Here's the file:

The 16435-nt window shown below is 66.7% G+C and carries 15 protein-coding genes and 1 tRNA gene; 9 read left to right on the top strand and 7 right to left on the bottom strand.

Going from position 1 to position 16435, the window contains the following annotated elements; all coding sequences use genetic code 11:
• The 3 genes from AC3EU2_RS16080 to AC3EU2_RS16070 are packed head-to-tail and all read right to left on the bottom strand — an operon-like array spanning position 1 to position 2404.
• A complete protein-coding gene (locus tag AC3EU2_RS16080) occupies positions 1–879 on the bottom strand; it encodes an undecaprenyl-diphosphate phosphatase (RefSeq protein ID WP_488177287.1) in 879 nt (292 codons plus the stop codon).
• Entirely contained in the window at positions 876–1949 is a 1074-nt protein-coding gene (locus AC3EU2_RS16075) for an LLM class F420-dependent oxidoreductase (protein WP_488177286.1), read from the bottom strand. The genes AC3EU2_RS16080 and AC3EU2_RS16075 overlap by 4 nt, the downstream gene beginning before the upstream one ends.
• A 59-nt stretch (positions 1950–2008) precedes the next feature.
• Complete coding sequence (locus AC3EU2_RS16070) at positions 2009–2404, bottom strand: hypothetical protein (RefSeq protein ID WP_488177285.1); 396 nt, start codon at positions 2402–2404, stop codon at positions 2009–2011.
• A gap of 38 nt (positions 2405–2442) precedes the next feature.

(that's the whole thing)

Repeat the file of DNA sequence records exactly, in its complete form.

The 16435-nt window shown below is 66.7% G+C and carries 15 protein-coding genes and 1 tRNA gene; 9 read left to right on the top strand and 7 right to left on the bottom strand.

Going from position 1 to position 16435, the window contains the following annotated elements; all coding sequences use genetic code 11:
• The 3 genes from AC3EU2_RS16080 to AC3EU2_RS16070 are packed head-to-tail and all read right to left on the bottom strand — an operon-like array spanning position 1 to position 2404.
• A complete protein-coding gene (locus tag AC3EU2_RS16080) occupies positions 1–879 on the bottom strand; it encodes an undecaprenyl-diphosphate phosphatase (RefSeq protein ID WP_488177287.1) in 879 nt (292 codons plus the stop codon).
• Entirely contained in the window at positions 876–1949 is a 1074-nt protein-coding gene (locus AC3EU2_RS16075) for an LLM class F420-dependent oxidoreductase (protein WP_488177286.1), read from the bottom strand. The genes AC3EU2_RS16080 and AC3EU2_RS16075 overlap by 4 nt, the downstream gene beginning before the upstream one ends.
• A 59-nt stretch (positions 1950–2008) precedes the next feature.
• Complete coding sequence (locus AC3EU2_RS16070) at positions 2009–2404, bottom strand: hypothetical protein (RefSeq protein ID WP_488177285.1); 396 nt, start codon at positions 2402–2404, stop codon at positions 2009–2011.
• A gap of 38 nt (positions 2405–2442) precedes the next feature.